Lesson 1, Topic 1
In Progress

Fitness Components

Individual training plan



The ability to carry out complicated movements

  • often involving different body parts at same time
  • efficiently and accurately

Involves the neuro-muscular system working efficiently with the correct

  • Spatial patterns
  • Timing
  • Dynamics

   A skill, can be improved through training.


Maximum Strength

  • “The greatest force that can be exerted in a single voluntary contraction.[…] Equated to the 1 RM in a concentric contraction.” Kemp: Weight Training for speed-strength. p.3

Speed Strength

  • “The ability to exert maximal force during high-speed movements” Baechle: Essentials of strength training and conditioning, p.319

Strength Endurance

  • “The capacity to maintain the quality of the muscle’s contractile force.” Holman: The theory and practice of endurance training p. 5

Reactive Strength

  • “The ability to utilize the muscle pre-stretch in a stretch-shortening cycle (SSC) movement […] and to quickly switch from an eccentric (stretching) contraction to a concentric (shortening) contraction […].” Young: Training for speed/strength: Heavy vs light loads ; p. 34  

Terms used in Weight Training:


  • The load (kg) a muscle or group of muscles is required to move


  • The number of times (Reps) an exercise is performed


  • A specified number of repetitions comprise one set. e.g. three sets of ten reps of a Back Squat would be written:3 (10 x 50kg) R: 5’

Development of Strength

Maximum Strength and Speed Strength

  • Weight training with Free Weights
  • Stiff-leg Dead-lift and the Squats

Reactive Strength

  • Involves storage of energy and reflex actions
  • Exercises to develop the SSC
  • Bounding, Hopping

Strength Endurance

  • Circuit training
  • Activities with an emphasis on duration.


Maximal speed

  • As fast as you can 
  • whole body
  • limb movement (“fast arm”)

Optimal speed (transferable speed)

  • controlled speed in the approach to a jump (take off)

Acceleration speed

  • rate of change in speed

Reaction time

  • time between stimulus and the first visible reaction of the athlete

Speed endurance

  • “Faculty for coordinating the speed of contraction in the climate of endurance factors.” Holman: The theory and practice of endurance training p.5 •Deceleration at the end of 100m 

Factors affecting running speed

Speed = Stride Length x Stride Frequency

Stride Length determined by:

  • Height
  • Limb length
  • Musculoskeletal injuries
  • Flexibility
  • Posture
  • Overstriding = breaking force

Stride Frequency determined by:

  • Physiology
  • CNS speed
  • Muscle fiber type
  • Limb length.

Developing & Testing  Maximal Running Speed

  • Flying 30s – for developing testing maximal speed running Example: 2 (3 x flying 30 m max) R: 6’ SR: 7’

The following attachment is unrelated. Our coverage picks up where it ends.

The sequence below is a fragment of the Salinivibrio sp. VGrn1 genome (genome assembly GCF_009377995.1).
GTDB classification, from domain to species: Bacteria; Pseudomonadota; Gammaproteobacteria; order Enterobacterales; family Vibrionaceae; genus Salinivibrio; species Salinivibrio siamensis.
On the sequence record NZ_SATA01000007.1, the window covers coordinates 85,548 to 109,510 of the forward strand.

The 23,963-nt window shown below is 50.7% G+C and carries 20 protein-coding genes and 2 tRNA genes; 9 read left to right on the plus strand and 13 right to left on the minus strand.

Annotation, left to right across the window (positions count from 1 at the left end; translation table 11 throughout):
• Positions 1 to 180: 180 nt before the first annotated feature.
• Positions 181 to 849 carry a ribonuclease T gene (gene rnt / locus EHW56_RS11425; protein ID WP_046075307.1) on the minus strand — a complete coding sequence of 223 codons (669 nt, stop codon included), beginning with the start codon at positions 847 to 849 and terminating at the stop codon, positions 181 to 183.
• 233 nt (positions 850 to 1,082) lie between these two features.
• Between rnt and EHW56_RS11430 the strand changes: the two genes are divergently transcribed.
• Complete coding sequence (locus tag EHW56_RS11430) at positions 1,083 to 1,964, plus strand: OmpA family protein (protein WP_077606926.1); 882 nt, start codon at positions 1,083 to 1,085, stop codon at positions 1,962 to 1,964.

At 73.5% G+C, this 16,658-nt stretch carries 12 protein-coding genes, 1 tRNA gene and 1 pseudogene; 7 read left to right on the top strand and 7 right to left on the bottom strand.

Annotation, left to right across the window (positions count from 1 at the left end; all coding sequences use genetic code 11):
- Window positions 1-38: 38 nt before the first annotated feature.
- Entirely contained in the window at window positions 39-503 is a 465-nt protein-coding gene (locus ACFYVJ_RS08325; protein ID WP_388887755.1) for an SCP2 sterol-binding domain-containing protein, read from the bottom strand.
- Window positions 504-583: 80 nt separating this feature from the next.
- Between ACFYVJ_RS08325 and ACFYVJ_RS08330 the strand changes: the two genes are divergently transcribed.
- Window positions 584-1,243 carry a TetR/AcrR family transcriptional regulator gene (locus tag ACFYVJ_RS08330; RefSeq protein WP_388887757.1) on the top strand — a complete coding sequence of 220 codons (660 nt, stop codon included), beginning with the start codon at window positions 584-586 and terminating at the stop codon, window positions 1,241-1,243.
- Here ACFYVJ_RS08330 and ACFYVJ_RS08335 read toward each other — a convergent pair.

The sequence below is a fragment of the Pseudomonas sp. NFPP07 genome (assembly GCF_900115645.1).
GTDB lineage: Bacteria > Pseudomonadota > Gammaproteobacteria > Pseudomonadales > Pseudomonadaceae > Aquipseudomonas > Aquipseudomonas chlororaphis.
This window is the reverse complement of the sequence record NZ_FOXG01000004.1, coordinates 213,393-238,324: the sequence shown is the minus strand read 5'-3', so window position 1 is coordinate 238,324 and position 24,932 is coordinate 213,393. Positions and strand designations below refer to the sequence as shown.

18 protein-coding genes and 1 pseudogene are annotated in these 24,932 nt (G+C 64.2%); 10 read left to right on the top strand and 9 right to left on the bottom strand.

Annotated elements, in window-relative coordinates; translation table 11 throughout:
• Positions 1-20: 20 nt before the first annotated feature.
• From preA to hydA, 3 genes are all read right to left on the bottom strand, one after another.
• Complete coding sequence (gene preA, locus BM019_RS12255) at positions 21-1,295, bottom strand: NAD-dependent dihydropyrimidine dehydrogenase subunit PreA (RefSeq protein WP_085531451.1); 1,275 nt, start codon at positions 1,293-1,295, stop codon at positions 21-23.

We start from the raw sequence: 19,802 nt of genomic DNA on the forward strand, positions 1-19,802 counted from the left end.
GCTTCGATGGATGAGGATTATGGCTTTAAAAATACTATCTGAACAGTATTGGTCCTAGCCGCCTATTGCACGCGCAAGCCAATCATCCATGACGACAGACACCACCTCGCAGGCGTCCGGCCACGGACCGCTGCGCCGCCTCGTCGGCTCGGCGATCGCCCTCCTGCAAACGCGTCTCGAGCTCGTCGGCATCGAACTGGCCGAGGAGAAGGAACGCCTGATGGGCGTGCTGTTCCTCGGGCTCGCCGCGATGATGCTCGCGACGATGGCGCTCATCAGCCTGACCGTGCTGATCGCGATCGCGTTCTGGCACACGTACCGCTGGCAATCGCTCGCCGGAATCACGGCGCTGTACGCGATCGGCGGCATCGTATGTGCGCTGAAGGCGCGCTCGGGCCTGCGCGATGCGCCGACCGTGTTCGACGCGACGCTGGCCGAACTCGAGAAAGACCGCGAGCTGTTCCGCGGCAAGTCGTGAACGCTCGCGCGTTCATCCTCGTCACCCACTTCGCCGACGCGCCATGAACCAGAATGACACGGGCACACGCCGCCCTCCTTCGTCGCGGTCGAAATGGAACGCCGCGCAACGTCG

Athletes with a low training age

  • Middle maximal speed section may be less than 30m Example: 2 (2 x flying 10m max) R: 4’ SR: 7’

Reaction time

The interval from the presentation of a stimulus to the initiation of the response.”Kent: Oxford dictionary of sports science and medicine; p.366

General Endurance

Predominant aerobic energy supply mechanism

“Ability to perform physical work for extended periods of time; cardiovascular endurance isinfluenced by an individual’s Vo2max” Anshel: Dictionary of the sports and exercise sciences. p.53 

Speed Endurance

Predominant anaerobic lactic energy supply mechanism (e.g. 100m)

“The faculty for coordinating the speed of contraction in the climate of endurance factors.” Hollmann: The theory and practice of endurance training, p.5


“Event (duration; intensity) specific share of energy supply mechanism”e.g. 400m

distanceATP / CRPH %anaerobic-lac %aerobic %
100 m25705
400 m124345
800 m103060

Development of Endurance

Repetitions •The total number of repetitions in a session e.g. “sets”

Duration •Length of time or distance of one repetition

Intensity •Speed, pace or velocity of the repetitions

Recovery •Time of intervals between repetitions and sets

Density“Relation of working and recovery phases of training expressed in time in between” Bompa: Theory and methodology of training p.90

Recovery activity •Can vary from a walk to easy running (PR: 20/10”) •


  • The range of motion of a joint
  • “[…] a measure of the ability of the muscle-tendon units to elongate within the physical restrictions of the joint.” Kent: Oxford dictionary of sports science and medicine. P. 171
  • Decreases with age (already after puberty !)
  • Does not necessarily reduce the risk of injury
  • Can be improved by appropriate stretching

Types of Flexibility training

Flexibility exercises in the warm up

Active, dynamic ‘mobilisation exercises’ for the warm up  

  • Access the athletes’ existing range of motion (ROM)
  • Prepare the body for the dynamic activity about to be undertaken

Flexibility exercises to increase ROM. These exercises are aimed primarily at a long term programme to increase the range of motion (ROM)

  • In a joint or series of joint
  • be part of a cool down to a session
  • form a separate flexibility session itself.

Factors affecting flexibility

•Genetic inheritance •Muscle mass and elasticity •Body type and physique •Age •Gender •Injury •Joint structure •Training,•Experience •Coordination •Fatigue •Motivation •Relaxation •Temperature •Time of day •Clothing

Flexibility in the Warm Up

  • Mobilization exercises as part of the warm up

Functional flexibility §No static stretching in the warm up.

Developing Flexibility

Specific flexibility exercises increase the range of motion (ROM) through static stretching

  • in a joint
  • In a series of joints

Can be done •within the cool down

  • hold stretch for 6-10 seconds
  • as part of a specific flexibility training session hold for 15 -30 seconds

Non static stretches in the warm up